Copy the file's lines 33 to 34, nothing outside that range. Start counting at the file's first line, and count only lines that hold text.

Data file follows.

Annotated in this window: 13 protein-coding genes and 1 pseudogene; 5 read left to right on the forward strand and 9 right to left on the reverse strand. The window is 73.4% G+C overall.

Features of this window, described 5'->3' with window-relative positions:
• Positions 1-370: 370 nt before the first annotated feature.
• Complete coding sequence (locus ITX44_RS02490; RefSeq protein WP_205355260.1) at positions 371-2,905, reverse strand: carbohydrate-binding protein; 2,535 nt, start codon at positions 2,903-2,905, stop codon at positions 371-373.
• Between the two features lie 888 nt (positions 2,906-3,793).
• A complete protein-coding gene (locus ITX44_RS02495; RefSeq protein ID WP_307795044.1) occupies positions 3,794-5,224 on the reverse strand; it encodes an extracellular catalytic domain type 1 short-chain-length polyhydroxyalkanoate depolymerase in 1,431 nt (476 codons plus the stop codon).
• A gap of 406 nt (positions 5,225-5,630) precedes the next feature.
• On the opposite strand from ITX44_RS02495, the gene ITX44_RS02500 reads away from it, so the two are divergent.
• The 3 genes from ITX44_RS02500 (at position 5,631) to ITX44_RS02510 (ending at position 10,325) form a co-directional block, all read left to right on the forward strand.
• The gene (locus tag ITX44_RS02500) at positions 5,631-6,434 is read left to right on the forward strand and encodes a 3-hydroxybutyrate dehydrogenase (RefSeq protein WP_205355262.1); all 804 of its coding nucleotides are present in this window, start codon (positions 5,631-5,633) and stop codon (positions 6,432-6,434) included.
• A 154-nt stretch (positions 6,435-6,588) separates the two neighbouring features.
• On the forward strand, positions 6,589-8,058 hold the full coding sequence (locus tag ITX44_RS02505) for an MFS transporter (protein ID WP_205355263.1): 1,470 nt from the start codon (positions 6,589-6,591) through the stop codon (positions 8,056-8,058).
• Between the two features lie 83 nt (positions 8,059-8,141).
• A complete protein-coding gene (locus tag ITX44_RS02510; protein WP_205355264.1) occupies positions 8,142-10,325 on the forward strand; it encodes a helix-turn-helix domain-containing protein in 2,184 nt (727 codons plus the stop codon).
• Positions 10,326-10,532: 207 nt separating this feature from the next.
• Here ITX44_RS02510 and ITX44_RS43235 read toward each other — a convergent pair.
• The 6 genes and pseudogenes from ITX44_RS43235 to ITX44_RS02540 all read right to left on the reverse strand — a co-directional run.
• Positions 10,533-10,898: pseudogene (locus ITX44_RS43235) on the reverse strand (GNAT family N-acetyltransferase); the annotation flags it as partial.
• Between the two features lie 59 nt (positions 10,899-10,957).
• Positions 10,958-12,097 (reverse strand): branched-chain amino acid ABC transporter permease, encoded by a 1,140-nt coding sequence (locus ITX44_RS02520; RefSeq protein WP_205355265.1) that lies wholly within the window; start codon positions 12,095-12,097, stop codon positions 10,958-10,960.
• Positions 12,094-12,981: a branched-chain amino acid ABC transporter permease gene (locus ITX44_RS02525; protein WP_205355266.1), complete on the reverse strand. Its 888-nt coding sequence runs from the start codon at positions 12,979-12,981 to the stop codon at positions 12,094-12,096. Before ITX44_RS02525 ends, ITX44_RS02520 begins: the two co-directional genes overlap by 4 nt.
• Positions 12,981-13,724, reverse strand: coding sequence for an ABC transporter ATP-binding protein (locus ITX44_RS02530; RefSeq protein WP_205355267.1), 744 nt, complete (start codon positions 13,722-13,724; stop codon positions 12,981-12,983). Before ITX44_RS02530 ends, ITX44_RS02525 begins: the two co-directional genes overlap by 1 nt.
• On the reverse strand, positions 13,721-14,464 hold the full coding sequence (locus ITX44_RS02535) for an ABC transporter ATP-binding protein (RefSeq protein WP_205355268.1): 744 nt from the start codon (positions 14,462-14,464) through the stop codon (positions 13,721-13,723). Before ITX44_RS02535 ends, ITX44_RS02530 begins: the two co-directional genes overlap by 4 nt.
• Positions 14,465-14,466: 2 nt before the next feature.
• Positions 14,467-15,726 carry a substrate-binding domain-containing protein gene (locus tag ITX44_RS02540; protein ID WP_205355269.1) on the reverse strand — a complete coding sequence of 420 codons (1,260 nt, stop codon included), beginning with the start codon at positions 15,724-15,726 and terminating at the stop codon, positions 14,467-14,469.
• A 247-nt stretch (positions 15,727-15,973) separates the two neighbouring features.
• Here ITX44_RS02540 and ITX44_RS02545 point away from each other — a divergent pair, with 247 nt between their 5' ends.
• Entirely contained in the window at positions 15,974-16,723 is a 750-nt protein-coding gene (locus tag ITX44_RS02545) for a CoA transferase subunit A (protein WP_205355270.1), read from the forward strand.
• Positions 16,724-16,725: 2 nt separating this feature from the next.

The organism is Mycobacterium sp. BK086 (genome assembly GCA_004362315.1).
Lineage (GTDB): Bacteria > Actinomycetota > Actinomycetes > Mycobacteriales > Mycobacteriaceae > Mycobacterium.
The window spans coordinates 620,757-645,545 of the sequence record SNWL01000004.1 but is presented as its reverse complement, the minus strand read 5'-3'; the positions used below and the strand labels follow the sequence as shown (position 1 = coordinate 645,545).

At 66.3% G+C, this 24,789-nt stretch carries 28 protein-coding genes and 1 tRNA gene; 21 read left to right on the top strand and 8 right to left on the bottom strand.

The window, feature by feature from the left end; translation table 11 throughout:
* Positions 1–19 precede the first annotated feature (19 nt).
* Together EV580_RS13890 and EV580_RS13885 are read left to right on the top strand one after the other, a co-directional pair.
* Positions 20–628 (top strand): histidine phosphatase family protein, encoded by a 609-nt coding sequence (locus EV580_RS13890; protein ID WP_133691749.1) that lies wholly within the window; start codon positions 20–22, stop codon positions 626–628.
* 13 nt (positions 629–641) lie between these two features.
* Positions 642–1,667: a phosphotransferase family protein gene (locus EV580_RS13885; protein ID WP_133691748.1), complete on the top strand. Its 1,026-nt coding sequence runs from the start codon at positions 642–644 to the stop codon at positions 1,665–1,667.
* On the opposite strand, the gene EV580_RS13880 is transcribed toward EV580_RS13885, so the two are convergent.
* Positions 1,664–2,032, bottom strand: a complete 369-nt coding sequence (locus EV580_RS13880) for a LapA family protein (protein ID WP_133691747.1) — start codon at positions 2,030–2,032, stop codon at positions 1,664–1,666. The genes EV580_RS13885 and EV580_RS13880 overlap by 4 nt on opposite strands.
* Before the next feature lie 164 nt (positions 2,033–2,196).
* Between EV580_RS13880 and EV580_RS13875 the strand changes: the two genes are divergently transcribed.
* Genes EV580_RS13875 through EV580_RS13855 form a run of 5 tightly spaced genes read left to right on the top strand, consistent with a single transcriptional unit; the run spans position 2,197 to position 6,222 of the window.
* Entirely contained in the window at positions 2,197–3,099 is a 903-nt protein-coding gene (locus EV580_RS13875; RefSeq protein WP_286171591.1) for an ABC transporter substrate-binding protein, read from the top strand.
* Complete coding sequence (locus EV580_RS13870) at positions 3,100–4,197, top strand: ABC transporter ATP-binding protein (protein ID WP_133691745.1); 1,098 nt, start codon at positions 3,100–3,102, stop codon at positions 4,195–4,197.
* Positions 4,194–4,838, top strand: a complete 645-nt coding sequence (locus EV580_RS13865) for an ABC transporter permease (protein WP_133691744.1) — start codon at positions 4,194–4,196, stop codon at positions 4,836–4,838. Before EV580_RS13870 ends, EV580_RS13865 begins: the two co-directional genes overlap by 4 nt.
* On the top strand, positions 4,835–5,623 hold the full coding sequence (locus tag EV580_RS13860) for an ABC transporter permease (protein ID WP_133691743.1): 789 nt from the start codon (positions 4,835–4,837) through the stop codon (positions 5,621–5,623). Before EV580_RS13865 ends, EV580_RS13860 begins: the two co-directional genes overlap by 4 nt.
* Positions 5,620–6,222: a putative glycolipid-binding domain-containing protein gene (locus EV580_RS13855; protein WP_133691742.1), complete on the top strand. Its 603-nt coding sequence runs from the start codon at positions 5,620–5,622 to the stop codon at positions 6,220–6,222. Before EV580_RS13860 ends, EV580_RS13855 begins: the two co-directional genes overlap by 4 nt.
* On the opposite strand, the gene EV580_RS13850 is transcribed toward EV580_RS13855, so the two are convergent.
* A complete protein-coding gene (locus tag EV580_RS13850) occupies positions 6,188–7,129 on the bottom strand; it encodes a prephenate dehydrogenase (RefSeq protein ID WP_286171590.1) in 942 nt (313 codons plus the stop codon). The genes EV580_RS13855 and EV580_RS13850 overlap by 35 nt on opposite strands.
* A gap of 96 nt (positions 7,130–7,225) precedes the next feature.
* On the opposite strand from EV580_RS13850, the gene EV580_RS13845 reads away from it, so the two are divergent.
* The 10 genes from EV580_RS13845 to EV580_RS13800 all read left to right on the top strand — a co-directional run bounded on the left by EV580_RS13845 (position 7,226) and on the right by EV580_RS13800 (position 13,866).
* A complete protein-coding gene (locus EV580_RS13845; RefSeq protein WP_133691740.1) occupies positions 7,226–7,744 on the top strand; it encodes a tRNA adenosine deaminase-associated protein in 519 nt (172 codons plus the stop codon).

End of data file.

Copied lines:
At 66.3% G+C, this 24,789-nt stretch carries 28 protein-coding genes and 1 tRNA gene; 21 read left to right on the top strand and 8 right to left on the bottom strand.

The window, feature by feature from the left end; translation table 11 throughout: